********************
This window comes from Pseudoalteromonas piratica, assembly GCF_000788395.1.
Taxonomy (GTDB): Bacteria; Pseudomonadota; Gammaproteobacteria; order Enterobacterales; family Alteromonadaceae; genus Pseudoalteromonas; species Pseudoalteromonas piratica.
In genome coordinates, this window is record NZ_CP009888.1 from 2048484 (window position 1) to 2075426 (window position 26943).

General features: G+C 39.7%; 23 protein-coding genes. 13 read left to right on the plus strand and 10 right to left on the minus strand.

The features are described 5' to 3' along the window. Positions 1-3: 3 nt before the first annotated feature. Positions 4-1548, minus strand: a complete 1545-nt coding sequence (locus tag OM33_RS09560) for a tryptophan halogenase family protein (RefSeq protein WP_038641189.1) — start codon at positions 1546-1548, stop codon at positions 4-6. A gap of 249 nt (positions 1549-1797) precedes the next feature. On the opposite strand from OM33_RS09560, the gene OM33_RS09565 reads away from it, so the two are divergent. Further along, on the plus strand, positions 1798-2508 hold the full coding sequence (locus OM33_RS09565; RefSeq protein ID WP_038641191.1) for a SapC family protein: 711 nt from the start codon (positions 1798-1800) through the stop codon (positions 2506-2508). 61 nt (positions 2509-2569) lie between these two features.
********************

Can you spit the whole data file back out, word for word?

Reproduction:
This window comes from Pseudoalteromonas piratica, assembly GCF_000788395.1.
Taxonomy (GTDB): Bacteria; Pseudomonadota; Gammaproteobacteria; order Enterobacterales; family Alteromonadaceae; genus Pseudoalteromonas; species Pseudoalteromonas piratica.
In genome coordinates, this window is record NZ_CP009888.1 from 2048484 (window position 1) to 2075426 (window position 26943).

General features: G+C 39.7%; 23 protein-coding genes. 13 read left to right on the plus strand and 10 right to left on the minus strand.

The features are described 5' to 3' along the window. Positions 1-3: 3 nt before the first annotated feature. Positions 4-1548, minus strand: a complete 1545-nt coding sequence (locus tag OM33_RS09560) for a tryptophan halogenase family protein (RefSeq protein WP_038641189.1) — start codon at positions 1546-1548, stop codon at positions 4-6. A gap of 249 nt (positions 1549-1797) precedes the next feature. On the opposite strand from OM33_RS09560, the gene OM33_RS09565 reads away from it, so the two are divergent. Further along, on the plus strand, positions 1798-2508 hold the full coding sequence (locus OM33_RS09565; RefSeq protein ID WP_038641191.1) for a SapC family protein: 711 nt from the start codon (positions 1798-1800) through the stop codon (positions 2506-2508). 61 nt (positions 2509-2569) lie between these two features.